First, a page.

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Evgeny Kagan’s research examines operational questions in innovation, product development and entrepreneurship. These include incentive design and contracting in startup teams, scheduling and planning product development as well as entrepreneurial market identification. These are questions for which the existing entrepreneurship, economics or operations management literature offers little guidance.
Evgeny is passionate about entrepreneurial networks and ecosystems, but believes that the conventional wisdom derived from entrepreneurial “best practices” is too often unchecked. Indeed, entrepreneurial ventures now have access to an array of management resources and startup advice, much of which have not been validated by data. His research puts some of these anecdotes to a more rigorous test and helps separate facts from opinions.
Evgeny has been invited to present this work at many selective conferences and universities and won several research awards. He is a co-author on a report commissioned by the Kauffman foundation studying entrepreneurial mentoring. Kagan earned his Ph.D. in Operations Management from the University of Michigan.
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We are grateful to several people from the academic, practitioner and science communities who helped guide the study, review the survey instruments, and engage participants.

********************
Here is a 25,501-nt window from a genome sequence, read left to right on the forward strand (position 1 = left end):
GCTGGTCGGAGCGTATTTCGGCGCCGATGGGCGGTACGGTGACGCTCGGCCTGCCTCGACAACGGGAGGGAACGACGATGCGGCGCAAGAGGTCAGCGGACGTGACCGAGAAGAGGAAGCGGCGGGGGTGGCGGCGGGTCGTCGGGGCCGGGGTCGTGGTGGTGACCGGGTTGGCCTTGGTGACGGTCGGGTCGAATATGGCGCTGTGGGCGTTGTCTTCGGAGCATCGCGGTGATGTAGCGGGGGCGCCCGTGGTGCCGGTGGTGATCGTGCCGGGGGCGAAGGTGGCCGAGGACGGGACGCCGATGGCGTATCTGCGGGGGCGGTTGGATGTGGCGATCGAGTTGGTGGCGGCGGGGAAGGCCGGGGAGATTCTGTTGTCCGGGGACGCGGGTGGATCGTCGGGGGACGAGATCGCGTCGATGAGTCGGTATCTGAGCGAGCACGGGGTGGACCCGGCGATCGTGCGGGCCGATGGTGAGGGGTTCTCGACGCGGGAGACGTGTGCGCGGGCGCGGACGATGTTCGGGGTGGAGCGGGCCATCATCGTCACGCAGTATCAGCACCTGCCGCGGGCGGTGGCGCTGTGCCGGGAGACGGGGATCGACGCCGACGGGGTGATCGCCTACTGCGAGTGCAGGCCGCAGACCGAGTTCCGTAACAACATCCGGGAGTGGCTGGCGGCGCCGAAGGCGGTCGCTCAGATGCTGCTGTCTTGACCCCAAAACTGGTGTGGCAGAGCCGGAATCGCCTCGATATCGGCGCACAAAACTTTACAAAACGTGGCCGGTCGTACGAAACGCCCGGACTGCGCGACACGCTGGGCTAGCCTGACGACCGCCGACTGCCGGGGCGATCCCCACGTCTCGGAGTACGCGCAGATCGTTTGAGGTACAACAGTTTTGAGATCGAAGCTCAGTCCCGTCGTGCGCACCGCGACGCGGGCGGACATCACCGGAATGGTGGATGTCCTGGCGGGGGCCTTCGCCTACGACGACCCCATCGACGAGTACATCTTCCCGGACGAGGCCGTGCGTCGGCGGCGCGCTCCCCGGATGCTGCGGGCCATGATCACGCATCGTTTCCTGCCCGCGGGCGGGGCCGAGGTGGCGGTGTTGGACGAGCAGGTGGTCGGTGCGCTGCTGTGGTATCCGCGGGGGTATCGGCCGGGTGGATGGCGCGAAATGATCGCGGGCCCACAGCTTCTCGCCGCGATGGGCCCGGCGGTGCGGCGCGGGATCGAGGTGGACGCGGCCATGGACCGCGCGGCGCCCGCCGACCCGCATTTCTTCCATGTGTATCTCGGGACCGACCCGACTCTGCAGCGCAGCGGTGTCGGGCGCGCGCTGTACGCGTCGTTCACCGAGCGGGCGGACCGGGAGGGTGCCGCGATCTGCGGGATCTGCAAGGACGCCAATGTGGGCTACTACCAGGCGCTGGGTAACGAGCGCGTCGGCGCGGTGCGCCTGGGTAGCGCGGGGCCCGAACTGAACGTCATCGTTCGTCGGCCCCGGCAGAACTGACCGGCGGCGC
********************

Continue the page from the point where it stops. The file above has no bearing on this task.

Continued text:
Brad Bernthal – Associate Professor, University of Colorado Law School
Brad Burke – Managing Director, Rice Alliance for Technology and Entrepreneurship
Cynthia Franklin – Director of Entrepreneurship, W. R. Berkley Innovation Labs at NYU Stern
Chinonye Nnakwe – Program Manager, National Science Foundation
Ravi Thomas – Associate Professor, Carnegie Mellon University
Ted Serbinski, Managing Director, Techstars Mobility
Mary Spaeth – Assistant Professor, University of Wisconsin
Joel Weinstein – Accelerator Executive, Center for the Integration of Medicine and Innovative Technology (CIMIT)
Po Chi Wu – Visiting Professor, UC Berkeley